Bed Check from the series Insomnia – Hotel Noir photograph copyright of Douglas Stockdale
Again, another comment by Anita regarding the development of this series and an observation about the cinematic feeling she is getting. Cinematic is just not a term that I casually drop into a conversation. So my first reaction was that this is an industry term of hers, working with the film studios in LA.
But subliminally, that term kept banging around and until it dawned on me, what was the big difference in this series that was so vague and lurking in the background, but yet because I was so close to the work that I was doing, that I was missing. (Okay, one of those Duh! in the middle of taking a shower things, when I usually let my mind aimlessly wonder and free associate)
Egads, Anita was right, I was developing a kinda Cinematic storyline. Rather than photographing what was, e.g. a Robert Frank or Friedlander series and the such, I was trying to photograph the experience it felt like, in a kinda Cindy Sherman sort of way. No wonder I was having such issues with this series, this was totally outside of what I thought I was doing, but in retrospect, exactly what I was in fact doing. I was not thinking cinematic story in 2006 when I started this.
This is one of those Aha! moments. You know when you may be thinking you are photographing the urban landscape, but then you figure out it is metaphorically about your personal relationship with your Grandmother kinda of thing. (No, that is not what the urban landscape is about for me, just an example of what could be a weird Aha! moment)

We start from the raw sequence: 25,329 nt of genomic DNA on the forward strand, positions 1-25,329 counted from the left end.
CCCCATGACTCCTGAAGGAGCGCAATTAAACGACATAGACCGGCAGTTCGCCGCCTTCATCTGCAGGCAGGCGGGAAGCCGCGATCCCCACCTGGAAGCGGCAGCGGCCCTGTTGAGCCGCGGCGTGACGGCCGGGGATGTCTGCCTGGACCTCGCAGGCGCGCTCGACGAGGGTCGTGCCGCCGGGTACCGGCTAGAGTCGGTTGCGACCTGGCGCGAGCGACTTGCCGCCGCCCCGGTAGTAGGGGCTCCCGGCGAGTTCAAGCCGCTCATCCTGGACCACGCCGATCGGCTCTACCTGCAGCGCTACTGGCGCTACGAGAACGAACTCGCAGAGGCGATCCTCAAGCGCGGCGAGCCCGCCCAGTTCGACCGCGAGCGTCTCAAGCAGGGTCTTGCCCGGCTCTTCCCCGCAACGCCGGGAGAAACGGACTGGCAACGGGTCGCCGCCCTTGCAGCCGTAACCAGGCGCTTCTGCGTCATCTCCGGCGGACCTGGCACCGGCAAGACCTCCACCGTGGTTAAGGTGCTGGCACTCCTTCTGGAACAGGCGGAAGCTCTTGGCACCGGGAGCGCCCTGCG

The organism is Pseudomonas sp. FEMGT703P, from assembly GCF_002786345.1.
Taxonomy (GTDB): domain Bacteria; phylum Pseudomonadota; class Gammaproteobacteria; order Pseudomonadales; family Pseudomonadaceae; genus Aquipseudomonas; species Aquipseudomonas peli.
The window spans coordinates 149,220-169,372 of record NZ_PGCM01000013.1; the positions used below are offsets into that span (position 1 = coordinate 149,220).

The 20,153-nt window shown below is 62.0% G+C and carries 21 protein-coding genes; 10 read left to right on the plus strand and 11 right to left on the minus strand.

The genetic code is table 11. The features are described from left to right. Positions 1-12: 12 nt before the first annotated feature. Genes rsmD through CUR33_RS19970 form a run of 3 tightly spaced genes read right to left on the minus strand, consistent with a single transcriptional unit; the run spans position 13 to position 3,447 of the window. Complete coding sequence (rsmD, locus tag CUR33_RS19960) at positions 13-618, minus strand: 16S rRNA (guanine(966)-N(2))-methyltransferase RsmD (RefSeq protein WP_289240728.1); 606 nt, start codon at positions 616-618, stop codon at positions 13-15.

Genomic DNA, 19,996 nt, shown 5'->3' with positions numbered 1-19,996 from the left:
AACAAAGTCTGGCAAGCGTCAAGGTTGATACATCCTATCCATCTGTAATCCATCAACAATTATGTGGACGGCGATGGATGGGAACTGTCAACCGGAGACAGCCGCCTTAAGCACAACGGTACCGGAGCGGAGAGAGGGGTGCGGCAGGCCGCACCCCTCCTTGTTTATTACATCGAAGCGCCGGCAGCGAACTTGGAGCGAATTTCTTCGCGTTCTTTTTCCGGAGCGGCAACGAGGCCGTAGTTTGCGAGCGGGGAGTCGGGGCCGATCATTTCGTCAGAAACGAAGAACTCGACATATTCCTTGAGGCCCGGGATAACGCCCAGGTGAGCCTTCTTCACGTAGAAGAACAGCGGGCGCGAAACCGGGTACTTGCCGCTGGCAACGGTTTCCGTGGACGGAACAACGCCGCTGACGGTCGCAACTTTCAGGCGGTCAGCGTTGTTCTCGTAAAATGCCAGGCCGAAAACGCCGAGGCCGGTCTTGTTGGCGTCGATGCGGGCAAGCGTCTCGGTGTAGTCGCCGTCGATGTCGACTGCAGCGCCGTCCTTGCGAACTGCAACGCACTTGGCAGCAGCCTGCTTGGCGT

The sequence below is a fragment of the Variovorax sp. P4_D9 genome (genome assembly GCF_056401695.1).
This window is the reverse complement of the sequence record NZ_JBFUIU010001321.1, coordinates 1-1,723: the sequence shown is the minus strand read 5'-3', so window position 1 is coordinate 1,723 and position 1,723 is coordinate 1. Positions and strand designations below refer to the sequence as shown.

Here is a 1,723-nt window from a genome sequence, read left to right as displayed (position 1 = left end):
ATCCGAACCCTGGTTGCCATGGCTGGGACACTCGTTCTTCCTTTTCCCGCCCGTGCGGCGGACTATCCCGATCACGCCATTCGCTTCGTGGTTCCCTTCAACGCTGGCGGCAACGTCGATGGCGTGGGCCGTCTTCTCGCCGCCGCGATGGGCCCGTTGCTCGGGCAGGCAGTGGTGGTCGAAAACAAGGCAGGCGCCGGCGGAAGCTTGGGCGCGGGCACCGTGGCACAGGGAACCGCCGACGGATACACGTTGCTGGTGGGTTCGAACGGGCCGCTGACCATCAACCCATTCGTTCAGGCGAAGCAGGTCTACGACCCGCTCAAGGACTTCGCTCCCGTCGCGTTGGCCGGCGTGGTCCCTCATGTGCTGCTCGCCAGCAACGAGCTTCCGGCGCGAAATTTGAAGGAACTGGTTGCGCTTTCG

So how did this come about, eh? Going from natural landscape photography to a cinematic story is a pretty big conceptual leap. But recall, when I started working on Insomnia, I was already into my series In Passing, the urban/rural landscapes series with the roadside memorials, which was becoming an introspective look at my own mortality.
I started the Insomnia series, trying to photograph places, events and people that were doing something that actualized my own feelings at the time. Really thinking a Robert Frank type of series, in line with my other urban landscape work. Since I am not a people person photographer, or at least I sure was not at the time, I was very uncomfortable photographing someone doing something. So I defaulted to the next best thing, a patient model who could understand my silly directions & intent, I could photograph myself doing stuff. In retrospect, that was the Cindy Sherman moment. And it seems one thing lead to another, where I eventually started pushing and pulling furniture, to help create the “scene” to be photographed. I would get an idea about a feeling or emotion, then I would kinda act it out for the camera. Yesheee.
Well at least I have found a missing conceptual link, that is at least starting to make this series easier for me to understand. About time, eh?
Thank you Anita, for your continuing feedback and comments on this series. I hope you now understand how valuable I feel your participation is.
Best regards, Doug